Kinmen is close enough to China that the residents of this small group of islands have been able to watch with the naked eye the ascendance of an economic giant next door.

"Have you seen the buildings in Xiamen?” asks Li Wen-liang, Kinmen’s deputy county commissioner as he waves a hand toward the Chinese metropolis sitting across a sliver of water that is at its narrowest less than two kilometers wide. "They weren’t there a decade ago.”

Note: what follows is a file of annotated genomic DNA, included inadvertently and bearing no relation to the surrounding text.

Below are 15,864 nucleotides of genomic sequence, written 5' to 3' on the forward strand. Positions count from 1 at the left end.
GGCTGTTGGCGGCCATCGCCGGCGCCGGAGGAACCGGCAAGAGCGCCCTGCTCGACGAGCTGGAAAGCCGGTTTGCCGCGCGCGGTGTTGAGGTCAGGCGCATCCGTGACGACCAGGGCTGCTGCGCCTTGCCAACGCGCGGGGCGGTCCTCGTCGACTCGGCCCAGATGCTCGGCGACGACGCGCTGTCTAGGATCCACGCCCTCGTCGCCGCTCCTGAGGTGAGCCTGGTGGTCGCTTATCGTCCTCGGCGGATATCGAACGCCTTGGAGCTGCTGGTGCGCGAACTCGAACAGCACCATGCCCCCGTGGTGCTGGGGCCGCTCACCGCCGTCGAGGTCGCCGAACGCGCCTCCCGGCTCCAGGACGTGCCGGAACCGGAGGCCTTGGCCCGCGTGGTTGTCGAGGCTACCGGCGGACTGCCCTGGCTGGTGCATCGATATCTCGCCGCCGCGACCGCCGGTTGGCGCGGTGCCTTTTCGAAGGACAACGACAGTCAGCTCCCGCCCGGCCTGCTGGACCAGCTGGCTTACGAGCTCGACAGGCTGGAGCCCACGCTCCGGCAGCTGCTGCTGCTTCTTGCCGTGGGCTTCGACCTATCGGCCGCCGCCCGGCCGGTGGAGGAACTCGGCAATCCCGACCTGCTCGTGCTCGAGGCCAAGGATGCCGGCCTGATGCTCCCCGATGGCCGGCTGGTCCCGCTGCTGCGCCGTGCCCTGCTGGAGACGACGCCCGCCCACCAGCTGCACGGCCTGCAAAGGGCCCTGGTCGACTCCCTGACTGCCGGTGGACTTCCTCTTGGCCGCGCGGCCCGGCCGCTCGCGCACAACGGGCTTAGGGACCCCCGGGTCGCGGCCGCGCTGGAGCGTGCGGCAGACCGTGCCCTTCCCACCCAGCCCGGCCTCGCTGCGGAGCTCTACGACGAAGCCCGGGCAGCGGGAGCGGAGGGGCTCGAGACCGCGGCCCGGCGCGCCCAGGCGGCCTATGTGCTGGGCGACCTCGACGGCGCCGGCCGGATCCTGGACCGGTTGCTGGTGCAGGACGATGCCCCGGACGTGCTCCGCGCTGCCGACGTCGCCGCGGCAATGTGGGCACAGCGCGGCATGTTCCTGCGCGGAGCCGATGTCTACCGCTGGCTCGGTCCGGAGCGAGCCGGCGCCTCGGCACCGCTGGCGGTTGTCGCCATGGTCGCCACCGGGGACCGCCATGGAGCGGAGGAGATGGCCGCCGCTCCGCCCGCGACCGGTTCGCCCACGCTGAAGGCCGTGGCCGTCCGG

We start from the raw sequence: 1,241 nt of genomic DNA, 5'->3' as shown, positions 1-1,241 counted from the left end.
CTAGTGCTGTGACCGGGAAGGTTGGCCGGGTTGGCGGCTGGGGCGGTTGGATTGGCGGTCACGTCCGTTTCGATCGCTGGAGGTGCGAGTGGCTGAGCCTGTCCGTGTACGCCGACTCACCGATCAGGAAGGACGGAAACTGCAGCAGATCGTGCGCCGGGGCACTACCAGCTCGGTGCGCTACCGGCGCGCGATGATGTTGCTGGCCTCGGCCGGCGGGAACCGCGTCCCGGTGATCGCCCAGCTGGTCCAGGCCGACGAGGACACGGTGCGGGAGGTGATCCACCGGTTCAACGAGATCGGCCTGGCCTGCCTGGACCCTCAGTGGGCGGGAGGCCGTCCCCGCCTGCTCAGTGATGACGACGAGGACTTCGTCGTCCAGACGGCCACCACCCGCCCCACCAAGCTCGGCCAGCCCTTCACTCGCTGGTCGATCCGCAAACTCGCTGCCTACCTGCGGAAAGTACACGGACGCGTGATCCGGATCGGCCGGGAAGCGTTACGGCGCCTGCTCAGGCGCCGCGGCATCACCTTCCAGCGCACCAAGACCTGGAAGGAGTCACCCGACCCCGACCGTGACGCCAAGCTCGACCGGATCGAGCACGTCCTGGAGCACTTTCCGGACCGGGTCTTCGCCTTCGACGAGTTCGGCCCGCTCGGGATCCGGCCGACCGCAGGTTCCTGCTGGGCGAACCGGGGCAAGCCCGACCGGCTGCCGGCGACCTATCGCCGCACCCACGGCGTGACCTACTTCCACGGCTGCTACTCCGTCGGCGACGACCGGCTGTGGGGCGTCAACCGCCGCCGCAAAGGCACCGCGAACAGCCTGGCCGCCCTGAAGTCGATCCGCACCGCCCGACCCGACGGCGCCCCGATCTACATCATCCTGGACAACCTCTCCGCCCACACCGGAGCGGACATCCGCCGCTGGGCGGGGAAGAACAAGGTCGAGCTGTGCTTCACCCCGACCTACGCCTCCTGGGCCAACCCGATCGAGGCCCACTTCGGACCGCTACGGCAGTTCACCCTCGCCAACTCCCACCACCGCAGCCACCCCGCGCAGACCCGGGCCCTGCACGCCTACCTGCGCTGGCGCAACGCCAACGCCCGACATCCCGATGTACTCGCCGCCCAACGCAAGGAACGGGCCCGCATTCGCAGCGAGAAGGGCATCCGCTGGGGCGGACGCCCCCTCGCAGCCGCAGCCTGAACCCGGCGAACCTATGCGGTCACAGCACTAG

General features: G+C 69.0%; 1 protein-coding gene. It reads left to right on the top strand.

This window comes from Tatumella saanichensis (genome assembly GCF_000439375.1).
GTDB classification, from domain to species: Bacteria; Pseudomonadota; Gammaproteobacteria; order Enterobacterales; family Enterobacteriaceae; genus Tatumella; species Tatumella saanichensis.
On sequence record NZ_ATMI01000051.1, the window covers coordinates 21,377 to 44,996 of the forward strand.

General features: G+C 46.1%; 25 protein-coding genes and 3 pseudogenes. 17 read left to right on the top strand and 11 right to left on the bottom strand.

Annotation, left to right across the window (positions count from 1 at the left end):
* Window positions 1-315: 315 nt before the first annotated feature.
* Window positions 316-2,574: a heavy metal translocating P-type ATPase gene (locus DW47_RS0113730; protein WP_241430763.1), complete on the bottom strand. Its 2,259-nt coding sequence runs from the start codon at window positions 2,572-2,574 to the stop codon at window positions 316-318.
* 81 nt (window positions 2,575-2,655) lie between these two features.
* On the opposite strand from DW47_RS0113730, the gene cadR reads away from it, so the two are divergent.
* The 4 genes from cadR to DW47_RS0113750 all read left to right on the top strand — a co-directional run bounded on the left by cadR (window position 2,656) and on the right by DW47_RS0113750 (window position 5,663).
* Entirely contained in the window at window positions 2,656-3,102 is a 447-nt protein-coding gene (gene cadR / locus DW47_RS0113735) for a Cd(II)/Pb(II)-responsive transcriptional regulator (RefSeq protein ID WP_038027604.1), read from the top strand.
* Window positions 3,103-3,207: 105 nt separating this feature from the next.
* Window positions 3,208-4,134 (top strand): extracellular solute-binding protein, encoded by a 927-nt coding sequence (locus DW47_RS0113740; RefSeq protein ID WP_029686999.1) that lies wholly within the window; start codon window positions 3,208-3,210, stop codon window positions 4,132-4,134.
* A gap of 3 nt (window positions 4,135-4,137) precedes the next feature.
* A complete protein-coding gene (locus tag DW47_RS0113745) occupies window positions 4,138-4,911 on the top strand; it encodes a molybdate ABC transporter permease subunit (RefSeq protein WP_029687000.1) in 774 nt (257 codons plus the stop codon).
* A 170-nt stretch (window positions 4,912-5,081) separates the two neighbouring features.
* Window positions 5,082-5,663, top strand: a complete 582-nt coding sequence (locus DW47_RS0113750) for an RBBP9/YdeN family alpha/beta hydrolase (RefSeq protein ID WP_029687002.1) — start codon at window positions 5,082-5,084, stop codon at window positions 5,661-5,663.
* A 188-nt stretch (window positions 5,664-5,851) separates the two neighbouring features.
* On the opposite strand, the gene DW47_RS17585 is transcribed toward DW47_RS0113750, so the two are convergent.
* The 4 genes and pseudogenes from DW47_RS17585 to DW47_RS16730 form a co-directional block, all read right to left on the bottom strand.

Kinmen is Taiwan's closest outpost to China. As the front line in the civil war between the Chinese Communists and the retreating Nationalists, it endured decades of bombardment from the People’s Liberation Army. It was largely cut off from the rest of the world from the 1950s until the early 1990s, administered under strict military protocol, making it off limits to pretty much everyone except residents and the military. Any Chinese coming ashore, even fishermen who accidentally ran aground, were shot on sight.